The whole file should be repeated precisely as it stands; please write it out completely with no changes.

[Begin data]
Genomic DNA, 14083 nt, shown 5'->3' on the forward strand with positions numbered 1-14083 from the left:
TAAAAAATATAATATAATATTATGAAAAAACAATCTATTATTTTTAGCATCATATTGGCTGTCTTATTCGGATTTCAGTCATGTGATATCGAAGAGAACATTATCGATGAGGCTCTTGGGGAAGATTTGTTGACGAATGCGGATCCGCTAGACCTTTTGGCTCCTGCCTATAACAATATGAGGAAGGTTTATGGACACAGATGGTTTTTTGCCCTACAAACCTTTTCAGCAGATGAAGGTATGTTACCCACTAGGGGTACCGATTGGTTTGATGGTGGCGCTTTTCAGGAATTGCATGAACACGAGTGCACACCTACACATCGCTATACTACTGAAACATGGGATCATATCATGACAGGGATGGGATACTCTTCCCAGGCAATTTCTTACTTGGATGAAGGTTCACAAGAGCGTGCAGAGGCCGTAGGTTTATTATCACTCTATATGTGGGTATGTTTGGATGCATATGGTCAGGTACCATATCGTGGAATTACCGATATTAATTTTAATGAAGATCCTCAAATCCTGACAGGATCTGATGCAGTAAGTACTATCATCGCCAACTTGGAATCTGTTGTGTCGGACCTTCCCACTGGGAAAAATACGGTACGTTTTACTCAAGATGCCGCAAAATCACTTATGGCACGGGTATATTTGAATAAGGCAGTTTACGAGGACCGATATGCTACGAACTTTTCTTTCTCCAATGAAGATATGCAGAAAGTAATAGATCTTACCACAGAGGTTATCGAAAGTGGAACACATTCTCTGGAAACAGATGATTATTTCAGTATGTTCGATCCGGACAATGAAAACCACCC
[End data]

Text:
Genomic DNA, 14083 nt, shown 5'->3' on the forward strand with positions numbered 1-14083 from the left:
TAAAAAATATAATATAATATTATGAAAAAACAATCTATTATTTTTAGCATCATATTGGCTGTCTTATTCGGATTTCAGTCATGTGATATCGAAGAGAACATTATCGATGAGGCTCTTGGGGAAGATTTGTTGACGAATGCGGATCCGCTAGACCTTTTGGCTCCTGCCTATAACAATATGAGGAAGGTTTATGGACACAGATGGTTTTTTGCCCTACAAACCTTTTCAGCAGATGAAGGTATGTTACCCACTAGGGGTACCGATTGGTTTGATGGTGGCGCTTTTCAGGAATTGCATGAACACGAGTGCACACCTACACATCGCTATACTACTGAAACATGGGATCATATCATGACAGGGATGGGATACTCTTCCCAGGCAATTTCTTACTTGGATGAAGGTTCACAAGAGCGTGCAGAGGCCGTAGGTTTATTATCACTCTATATGTGGGTATGTTTGGATGCATATGGTCAGGTACCATATCGTGGAATTACCGATATTAATTTTAATGAAGATCCTCAAATCCTGACAGGATCTGATGCAGTAAGTACTATCATCGCCAACTTGGAATCTGTTGTGTCGGACCTTCCCACTGGGAAAAATACGGTACGTTTTACTCAAGATGCCGCAAAATCACTTATGGCACGGGTATATTTGAATAAGGCAGTTTACGAGGACCGATATGCTACGAACTTTTCTTTCTCCAATGAAGATATGCAGAAAGTAATAGATCTTACCACAGAGGTTATCGAAAGTGGAACACATTCTCTGGAAACAGATGATTATTTCAGTATGTTCGATCCGGACAATGAAAACCACCC